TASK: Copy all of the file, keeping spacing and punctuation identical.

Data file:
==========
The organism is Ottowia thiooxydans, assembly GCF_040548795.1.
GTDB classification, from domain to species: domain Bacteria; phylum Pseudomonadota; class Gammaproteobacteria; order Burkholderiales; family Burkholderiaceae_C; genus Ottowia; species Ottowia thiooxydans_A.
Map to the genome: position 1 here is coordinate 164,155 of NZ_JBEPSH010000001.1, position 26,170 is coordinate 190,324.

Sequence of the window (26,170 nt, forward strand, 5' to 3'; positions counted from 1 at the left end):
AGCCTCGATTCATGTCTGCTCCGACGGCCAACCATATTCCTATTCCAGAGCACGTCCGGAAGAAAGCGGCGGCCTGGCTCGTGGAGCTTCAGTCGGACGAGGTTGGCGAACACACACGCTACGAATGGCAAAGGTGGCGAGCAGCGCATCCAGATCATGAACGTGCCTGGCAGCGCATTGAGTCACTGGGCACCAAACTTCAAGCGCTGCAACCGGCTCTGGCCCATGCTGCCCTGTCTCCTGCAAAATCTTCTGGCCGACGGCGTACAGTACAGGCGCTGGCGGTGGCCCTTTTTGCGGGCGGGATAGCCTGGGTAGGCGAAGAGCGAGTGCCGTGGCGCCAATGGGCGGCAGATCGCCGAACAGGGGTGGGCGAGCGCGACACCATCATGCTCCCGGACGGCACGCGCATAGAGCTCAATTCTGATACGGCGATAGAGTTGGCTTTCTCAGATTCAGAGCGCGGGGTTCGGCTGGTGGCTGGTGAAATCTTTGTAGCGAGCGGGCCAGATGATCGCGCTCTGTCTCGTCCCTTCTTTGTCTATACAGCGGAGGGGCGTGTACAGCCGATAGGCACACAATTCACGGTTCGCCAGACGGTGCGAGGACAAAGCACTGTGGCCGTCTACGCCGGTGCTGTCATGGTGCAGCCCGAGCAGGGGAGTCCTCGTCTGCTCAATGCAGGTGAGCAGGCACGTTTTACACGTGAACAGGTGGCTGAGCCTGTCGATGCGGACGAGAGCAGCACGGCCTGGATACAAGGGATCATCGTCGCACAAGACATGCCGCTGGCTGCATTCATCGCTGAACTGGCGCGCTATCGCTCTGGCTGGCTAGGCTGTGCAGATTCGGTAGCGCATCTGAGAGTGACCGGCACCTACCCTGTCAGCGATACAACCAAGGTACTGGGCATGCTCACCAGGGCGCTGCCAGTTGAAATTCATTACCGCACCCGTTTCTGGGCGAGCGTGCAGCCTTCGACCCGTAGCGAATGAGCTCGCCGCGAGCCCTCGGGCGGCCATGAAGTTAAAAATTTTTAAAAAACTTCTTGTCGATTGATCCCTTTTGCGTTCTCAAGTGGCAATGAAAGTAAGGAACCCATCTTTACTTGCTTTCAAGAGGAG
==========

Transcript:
The organism is Ottowia thiooxydans, assembly GCF_040548795.1.
GTDB classification, from domain to species: domain Bacteria; phylum Pseudomonadota; class Gammaproteobacteria; order Burkholderiales; family Burkholderiaceae_C; genus Ottowia; species Ottowia thiooxydans_A.
Map to the genome: position 1 here is coordinate 164,155 of NZ_JBEPSH010000001.1, position 26,170 is coordinate 190,324.

Sequence of the window (26,170 nt, forward strand, 5' to 3'; positions counted from 1 at the left end):
AGCCTCGATTCATGTCTGCTCCGACGGCCAACCATATTCCTATTCCAGAGCACGTCCGGAAGAAAGCGGCGGCCTGGCTCGTGGAGCTTCAGTCGGACGAGGTTGGCGAACACACACGCTACGAATGGCAAAGGTGGCGAGCAGCGCATCCAGATCATGAACGTGCCTGGCAGCGCATTGAGTCACTGGGCACCAAACTTCAAGCGCTGCAACCGGCTCTGGCCCATGCTGCCCTGTCTCCTGCAAAATCTTCTGGCCGACGGCGTACAGTACAGGCGCTGGCGGTGGCCCTTTTTGCGGGCGGGATAGCCTGGGTAGGCGAAGAGCGAGTGCCGTGGCGCCAATGGGCGGCAGATCGCCGAACAGGGGTGGGCGAGCGCGACACCATCATGCTCCCGGACGGCACGCGCATAGAGCTCAATTCTGATACGGCGATAGAGTTGGCTTTCTCAGATTCAGAGCGCGGGGTTCGGCTGGTGGCTGGTGAAATCTTTGTAGCGAGCGGGCCAGATGATCGCGCTCTGTCTCGTCCCTTCTTTGTCTATACAGCGGAGGGGCGTGTACAGCCGATAGGCACACAATTCACGGTTCGCCAGACGGTGCGAGGACAAAGCACTGTGGCCGTCTACGCCGGTGCTGTCATGGTGCAGCCCGAGCAGGGGAGTCCTCGTCTGCTCAATGCAGGTGAGCAGGCACGTTTTACACGTGAACAGGTGGCTGAGCCTGTCGATGCGGACGAGAGCAGCACGGCCTGGATACAAGGGATCATCGTCGCACAAGACATGCCGCTGGCTGCATTCATCGCTGAACTGGCGCGCTATCGCTCTGGCTGGCTAGGCTGTGCAGATTCGGTAGCGCATCTGAGAGTGACCGGCACCTACCCTGTCAGCGATACAACCAAGGTACTGGGCATGCTCACCAGGGCGCTGCCAGTTGAAATTCATTACCGCACCCGTTTCTGGGCGAGCGTGCAGCCTTCGACCCGTAGCGAATGAGCTCGCCGCGAGCCCTCGGGCGGCCATGAAGTTAAAAATTTTTAAAAAACTTCTTGTCGATTGATCCCTTTTGCGTTCTCAAGTGGCAATGAAAGTAAGGAACCCATCTTTACTTGCTTTCAAGAGGAG